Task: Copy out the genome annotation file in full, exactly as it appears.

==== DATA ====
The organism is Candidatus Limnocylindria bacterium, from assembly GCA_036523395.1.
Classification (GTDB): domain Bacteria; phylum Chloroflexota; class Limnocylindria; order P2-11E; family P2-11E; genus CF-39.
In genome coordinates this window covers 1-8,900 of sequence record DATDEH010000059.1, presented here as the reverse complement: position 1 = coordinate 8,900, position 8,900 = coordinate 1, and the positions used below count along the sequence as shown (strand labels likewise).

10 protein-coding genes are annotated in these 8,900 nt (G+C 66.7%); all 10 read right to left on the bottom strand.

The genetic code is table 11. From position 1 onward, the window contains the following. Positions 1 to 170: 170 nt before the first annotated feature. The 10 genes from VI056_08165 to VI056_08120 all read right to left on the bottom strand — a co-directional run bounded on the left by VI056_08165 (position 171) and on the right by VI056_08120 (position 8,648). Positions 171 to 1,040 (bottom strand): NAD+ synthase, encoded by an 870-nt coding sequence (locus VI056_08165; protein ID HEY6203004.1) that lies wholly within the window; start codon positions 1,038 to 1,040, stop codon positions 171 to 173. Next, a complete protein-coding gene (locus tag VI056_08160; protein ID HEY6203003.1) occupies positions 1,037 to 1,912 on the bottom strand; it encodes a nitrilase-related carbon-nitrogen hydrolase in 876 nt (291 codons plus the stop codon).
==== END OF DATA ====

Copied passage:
The organism is Candidatus Limnocylindria bacterium, from assembly GCA_036523395.1.
Classification (GTDB): domain Bacteria; phylum Chloroflexota; class Limnocylindria; order P2-11E; family P2-11E; genus CF-39.
In genome coordinates this window covers 1-8,900 of sequence record DATDEH010000059.1, presented here as the reverse complement: position 1 = coordinate 8,900, position 8,900 = coordinate 1, and the positions used below count along the sequence as shown (strand labels likewise).

10 protein-coding genes are annotated in these 8,900 nt (G+C 66.7%); all 10 read right to left on the bottom strand.

The genetic code is table 11. From position 1 onward, the window contains the following. Positions 1 to 170: 170 nt before the first annotated feature. The 10 genes from VI056_08165 to VI056_08120 all read right to left on the bottom strand — a co-directional run bounded on the left by VI056_08165 (position 171) and on the right by VI056_08120 (position 8,648). Positions 171 to 1,040 (bottom strand): NAD+ synthase, encoded by an 870-nt coding sequence (locus VI056_08165; protein ID HEY6203004.1) that lies wholly within the window; start codon positions 1,038 to 1,040, stop codon positions 171 to 173. Next, a complete protein-coding gene (locus tag VI056_08160; protein ID HEY6203003.1) occupies positions 1,037 to 1,912 on the bottom strand; it encodes a nitrilase-related carbon-nitrogen hydrolase in 876 nt (291 codons plus the stop codon).